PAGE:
Zn(NH4)2(SO4)2.6H2O.
      • 8.1 The crystals of zinc ammonium sulfate can be separated from the process solution in a centrifuge or by any other common filtration method. The crystals should be washed to increase purity, and the wash water returned to the evaporation circuit. The zinc ammonium sulfate obtained by this method is of extremely high quality and can be sold as is to the fertilizer industry. The evaporate can be condensed and re-cycled as clean wash water and clean make-up water for subsequent reaction batches.
        • An important part of the present invention is the production of high-quality zinc ammonium sulfate by the partial evaporation of process solution, cooling, and crystallization; said zinc ammonium sulfate having a market value in excess of its zinc and ammonia content alone, and by sale of which part of the normally worthless sulfur contained in the original mineral ores and concentrates is recovered and given a market value, ammonia is recovered and given a market value, and a portion of the oxygen used in the reaction is recovered and given a market value.
        • Another important part of the present invention is the recycling of process solution via evaporation and the re-cycling of condensate as wash water and clean make-up water to subsequent reactions, thus eliminating any waste vapor that might contain traces of ammonia, nitrate, or sulfate compounds.
    • 9. The remainder of the zinc is quantitatively precipitated from the process solution by the addition of di-ammonium phosphate to the clear solution from step 8.1., at the same time the process solution should be buffered with aqua ammonia to neutralize acid formation and generate additional valuable fertilizer compounds, all according to the reactions:
      2ZnSO4+2(NH4)2HPO4+12H2O=>2ZnNH4PO4.6H2O+(NH4)2SO4+H2SO4
      Zn(NO3)2+(NH4)2HPO4+6H2O═>ZnNH4PO4.6H2O+NH4NO3+HNO3
      HNO3+NH4OH═>NH4NO3+H2O
      H2SO4+2NH4OH═>(NH4)2SO4+2H2O
      • To avoid the formation of an amorphous precipitate, the precipitation of zinc ammonium phosphate should be carried out at 90® to 95° C. in an agitated tank, under which conditions the precipitate will be hard, crystalline, and easily filtered, using standard filtration equipment. Zinc ammonium phosphate can be sold to the fertilizer industry as a soil conditioner.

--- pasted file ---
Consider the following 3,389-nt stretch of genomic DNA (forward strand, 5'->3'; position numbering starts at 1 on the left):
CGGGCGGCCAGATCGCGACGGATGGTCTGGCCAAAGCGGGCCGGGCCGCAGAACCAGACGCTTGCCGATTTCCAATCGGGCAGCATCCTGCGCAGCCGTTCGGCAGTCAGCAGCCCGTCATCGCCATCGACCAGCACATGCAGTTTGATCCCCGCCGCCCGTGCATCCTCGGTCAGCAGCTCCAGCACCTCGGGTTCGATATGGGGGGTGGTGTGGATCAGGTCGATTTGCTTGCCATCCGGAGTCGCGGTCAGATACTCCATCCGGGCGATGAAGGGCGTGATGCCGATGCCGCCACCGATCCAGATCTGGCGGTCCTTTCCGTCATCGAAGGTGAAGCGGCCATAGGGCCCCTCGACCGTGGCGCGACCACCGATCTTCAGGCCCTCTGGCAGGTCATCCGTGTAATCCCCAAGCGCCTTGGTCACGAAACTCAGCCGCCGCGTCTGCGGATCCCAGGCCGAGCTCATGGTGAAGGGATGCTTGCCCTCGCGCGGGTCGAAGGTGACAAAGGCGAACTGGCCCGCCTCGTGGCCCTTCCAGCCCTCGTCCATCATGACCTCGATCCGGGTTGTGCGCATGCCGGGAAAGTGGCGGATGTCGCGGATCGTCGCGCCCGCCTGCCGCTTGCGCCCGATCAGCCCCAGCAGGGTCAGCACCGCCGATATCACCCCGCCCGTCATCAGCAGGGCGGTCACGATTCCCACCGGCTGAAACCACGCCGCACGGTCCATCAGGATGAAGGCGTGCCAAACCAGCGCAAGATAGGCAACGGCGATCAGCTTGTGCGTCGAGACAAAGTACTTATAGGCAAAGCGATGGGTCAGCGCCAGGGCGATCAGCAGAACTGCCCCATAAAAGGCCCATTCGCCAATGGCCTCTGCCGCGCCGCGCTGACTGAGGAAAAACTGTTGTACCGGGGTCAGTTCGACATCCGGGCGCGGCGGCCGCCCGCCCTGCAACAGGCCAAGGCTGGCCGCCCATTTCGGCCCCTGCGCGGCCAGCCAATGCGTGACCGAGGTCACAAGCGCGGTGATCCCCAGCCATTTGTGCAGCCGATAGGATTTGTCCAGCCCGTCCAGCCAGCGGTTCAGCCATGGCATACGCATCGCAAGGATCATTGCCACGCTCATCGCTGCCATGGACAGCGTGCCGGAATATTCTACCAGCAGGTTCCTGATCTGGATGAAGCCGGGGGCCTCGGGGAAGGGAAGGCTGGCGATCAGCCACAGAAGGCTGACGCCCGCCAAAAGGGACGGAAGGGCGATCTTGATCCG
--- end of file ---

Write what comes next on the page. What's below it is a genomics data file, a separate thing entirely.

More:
• An important part of the present invention is the quantitative recovery of the remaining traces of zinc from the processing of complex sulfide ores and concentrates in the form of a zinc ammonium phosphate precipitate, under conditions of heat and agitation to form a hard, crystalline precipitate—which precipitate can be readily filtered using common filtration equipment and has a market value in excess of its zinc content alone, thereby offsetting the cost of the di-ammonium phosphate used in its manufacture.
    • As can be appreciated from the above description, the process solution from step 9 is a valuable fertilizer product containing only ammonium sulfate and ammonium nitrate with slight traces of sodium sulfate and sodium nitrate. This fertilizer solution can be sold as is, or evaporated to any consistency, including solid. The levels of metallic elements contained in the fertilizer solution are well below acceptable thresholds. Should the fertilizer solution be further evaporated, the water vapor from the further evaporation process can be recovered by condensation and re-cycled as clean wash water and clean make-up water for subsequent reactions—in this manner there would be no air-borne waste vapor that might contain traces of ammonia, nitrate, or sulfate compounds.
    • A principal part of the present invention is the recovery of oxygen, nitric acid, sulfuric acid and ammonia as valuable fertilizer compounds. In addition, substantially all of the normally worthless sulfur contained in the ores and concentrates is converted to sulfate ion, which sulfate is further combined with ammonia to produce valuable fertilizer compounds.
    • 10. The washed tails from the initial oxidation reaction are subjected to further processing to convert lead sulfate to lead carbonate, in order to recover the sulfate ion as a valuable fertilizer compound, and render the lead into a compound more readily smelted or recovered via hydro-metallurgical methods. To this effect, the washed tails are mixed with a solution containing ammonium bicarbonate and agitated for 15 minutes. Lead sulfate will convert to lead carbonate and ammonium sulfate, according to the reaction:
      PbSO4+2NH4HCO3=PbCO3+(NH4)2SO4+CO2+H2O
      • The large-scale conversion of lead sulfate to lead carbonate and the recovery of ammonium sulfate solution is a well-known technology used in the automobile battery recycling industry, thus needing little further elaboration here. The clear liquid phase, containing ammonium sulfate, but also traces of dissolved lead and possibly other metallic elements, is sent to step 3 (dilution) to dilute subsequent leach solutions.